The authors suggest that “develop your passion” is more fitting advice.
“If you look at something and think, ‘that seems interesting, that could be an area I could make a contribution in,’ you then invest yourself in it,” says Walton. “You take some time to do it, you encounter challenges, over time you build that commitment.”
Dweck notes: “My undergraduates, at first, get all starry-eyed about the idea of finding their passion, but over time they get far more excited about developing their passion and seeing it through. They come to understand that that’s how they and their futures will be shaped and how they will ultimately make their contributions.”
The Bottom Line for Mentors and Programs
The studies discussed above point to a task for which mentors are uniquely suited: helping mentees to develop their passions and interests.
But what would that look like in practice? For mentoring programs, it could consist of building in a growth mindset into the training mentors receive before they are matched as well as the feedback and support provided to mentors throughout the duration of the match. That is, the process of developing interests could be framed as a part of the relationship-building process.
For example, let’s say a mentee has a general interest in technology, but not clearly-defined passions. That interest in technology could be seen as a jumping-off point for the mentor, including guiding activities the pair does together (e.g. building simple robots, learning about programming). This helps to build the relationship and the mentee’s interests and skills at the same time. The mentor might even learn a thing or two.
For mentors, their role could exist in what social and developmental psychologists term the “Zone of Proximal Development”, or “ZPD” for short.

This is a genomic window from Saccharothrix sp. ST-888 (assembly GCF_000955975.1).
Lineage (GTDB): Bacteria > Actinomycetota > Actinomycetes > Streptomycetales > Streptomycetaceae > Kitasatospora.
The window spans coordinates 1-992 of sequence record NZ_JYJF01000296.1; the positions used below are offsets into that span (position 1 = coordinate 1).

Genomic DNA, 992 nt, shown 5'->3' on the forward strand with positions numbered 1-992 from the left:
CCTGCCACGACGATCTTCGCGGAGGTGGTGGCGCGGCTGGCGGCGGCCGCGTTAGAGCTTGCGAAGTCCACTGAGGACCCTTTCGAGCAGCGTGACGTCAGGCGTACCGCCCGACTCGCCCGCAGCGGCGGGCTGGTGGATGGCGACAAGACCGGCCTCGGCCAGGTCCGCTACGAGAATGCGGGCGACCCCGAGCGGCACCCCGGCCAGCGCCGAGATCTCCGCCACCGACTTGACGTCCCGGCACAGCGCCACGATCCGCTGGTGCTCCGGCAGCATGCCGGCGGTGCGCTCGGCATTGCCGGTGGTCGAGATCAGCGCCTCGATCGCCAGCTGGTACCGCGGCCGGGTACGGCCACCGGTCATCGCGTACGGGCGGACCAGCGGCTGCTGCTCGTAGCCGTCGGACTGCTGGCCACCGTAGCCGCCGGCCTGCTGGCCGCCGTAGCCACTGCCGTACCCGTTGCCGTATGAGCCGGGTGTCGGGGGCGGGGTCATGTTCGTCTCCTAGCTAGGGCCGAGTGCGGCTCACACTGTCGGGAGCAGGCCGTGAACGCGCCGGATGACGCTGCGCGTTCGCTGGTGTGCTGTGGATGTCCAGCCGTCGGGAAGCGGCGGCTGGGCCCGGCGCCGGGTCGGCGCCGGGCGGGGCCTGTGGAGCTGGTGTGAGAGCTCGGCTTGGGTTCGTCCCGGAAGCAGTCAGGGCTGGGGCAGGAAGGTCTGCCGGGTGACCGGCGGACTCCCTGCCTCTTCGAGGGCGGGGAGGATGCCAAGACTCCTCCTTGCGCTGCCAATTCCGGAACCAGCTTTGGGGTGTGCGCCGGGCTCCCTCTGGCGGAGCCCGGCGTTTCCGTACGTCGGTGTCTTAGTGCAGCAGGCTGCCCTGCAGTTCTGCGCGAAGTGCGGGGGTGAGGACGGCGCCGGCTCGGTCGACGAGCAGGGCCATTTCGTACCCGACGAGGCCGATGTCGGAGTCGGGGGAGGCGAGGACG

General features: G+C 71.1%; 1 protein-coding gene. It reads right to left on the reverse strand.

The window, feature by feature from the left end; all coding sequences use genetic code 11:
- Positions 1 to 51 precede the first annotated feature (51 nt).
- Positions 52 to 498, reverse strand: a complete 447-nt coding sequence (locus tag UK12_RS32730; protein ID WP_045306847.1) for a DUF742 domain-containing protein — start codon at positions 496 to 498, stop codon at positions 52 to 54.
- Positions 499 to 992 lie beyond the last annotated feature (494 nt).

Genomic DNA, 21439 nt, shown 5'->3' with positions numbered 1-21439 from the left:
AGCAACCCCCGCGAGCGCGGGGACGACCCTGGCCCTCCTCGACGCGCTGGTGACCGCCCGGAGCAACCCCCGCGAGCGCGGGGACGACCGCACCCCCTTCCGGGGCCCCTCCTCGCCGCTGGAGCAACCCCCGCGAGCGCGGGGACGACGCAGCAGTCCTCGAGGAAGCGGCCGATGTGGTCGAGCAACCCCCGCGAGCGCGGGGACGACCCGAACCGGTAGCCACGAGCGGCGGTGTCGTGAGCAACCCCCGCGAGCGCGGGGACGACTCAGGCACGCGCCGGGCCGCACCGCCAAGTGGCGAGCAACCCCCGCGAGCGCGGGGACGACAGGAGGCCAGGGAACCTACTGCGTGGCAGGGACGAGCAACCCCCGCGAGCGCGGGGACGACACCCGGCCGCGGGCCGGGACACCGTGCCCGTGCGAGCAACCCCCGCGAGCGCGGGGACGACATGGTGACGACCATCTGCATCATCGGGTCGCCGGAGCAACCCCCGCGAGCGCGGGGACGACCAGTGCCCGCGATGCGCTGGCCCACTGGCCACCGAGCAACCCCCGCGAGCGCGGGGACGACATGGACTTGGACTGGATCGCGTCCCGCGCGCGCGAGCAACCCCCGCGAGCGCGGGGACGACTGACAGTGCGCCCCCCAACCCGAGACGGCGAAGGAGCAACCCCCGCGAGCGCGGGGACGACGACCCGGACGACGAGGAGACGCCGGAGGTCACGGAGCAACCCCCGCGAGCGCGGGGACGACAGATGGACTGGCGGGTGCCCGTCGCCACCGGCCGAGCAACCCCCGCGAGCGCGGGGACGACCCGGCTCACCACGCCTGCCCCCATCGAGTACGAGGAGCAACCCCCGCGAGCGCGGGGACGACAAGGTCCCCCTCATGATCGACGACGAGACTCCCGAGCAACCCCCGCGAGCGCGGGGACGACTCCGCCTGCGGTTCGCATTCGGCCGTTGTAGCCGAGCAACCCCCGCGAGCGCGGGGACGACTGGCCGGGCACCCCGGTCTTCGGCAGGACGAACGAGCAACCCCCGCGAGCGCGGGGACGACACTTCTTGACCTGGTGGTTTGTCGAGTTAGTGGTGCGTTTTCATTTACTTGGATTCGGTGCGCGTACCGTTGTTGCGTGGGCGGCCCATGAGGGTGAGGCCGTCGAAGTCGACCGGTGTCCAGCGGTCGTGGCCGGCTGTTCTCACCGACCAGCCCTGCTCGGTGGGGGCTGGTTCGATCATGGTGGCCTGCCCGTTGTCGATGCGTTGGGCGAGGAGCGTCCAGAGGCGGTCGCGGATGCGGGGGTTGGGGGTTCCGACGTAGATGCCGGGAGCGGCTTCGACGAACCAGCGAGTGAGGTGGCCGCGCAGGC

Lev Vygotsky, a social psychologist, defined the ZPD as “the distance between the actual developmental level as determined by independent problem solving and the level of potential development as determined through problem-solving under adult guidance, or in collaboration with more capable peers” (Vygotsky, 1978).
For a more visual representation:
In other words, by serving as a bridge between the known and unknown regarding a topic of interest, mentors can help their mentee navigate the distance between what they know of their interest and what they would like to learn.
Using the example of the tech-interested mentee above, this would mean that mentors begin by selecting activities that may be somewhat challenging, but are achievable. Learning about coding? Better to start with a simplified introduction to the concepts, rather than jumping directly to the differences between C++ and MATLAB. You may get there eventually, but the ZPD is more about supported stretches for the mentee than immediate understanding and mastery.
For mentors, it can sometimes be less about trying to discover a subject or activity in which their mentee already has an established love, but identifying those nascent areas of interest that the mentee may have and joining them in the process of developing their interest into a passion.
One other important point to consider here, as alluded to by Dweck above, is that developing passions is a long and, sometimes, challenging process. It rarely occurs in a linear fashion. By providing support, mentors can help their mentees continue to pursue their interests when they may have otherwise given up if left unsupported.
In adopting a developmental understanding of the concept of our interests, mentors and mentoring programs not only help their mentees build skills and curiosity, as well as foster creativity, but do so in a way that promotes the long-term success of their mentees.
To access the original research article, click here.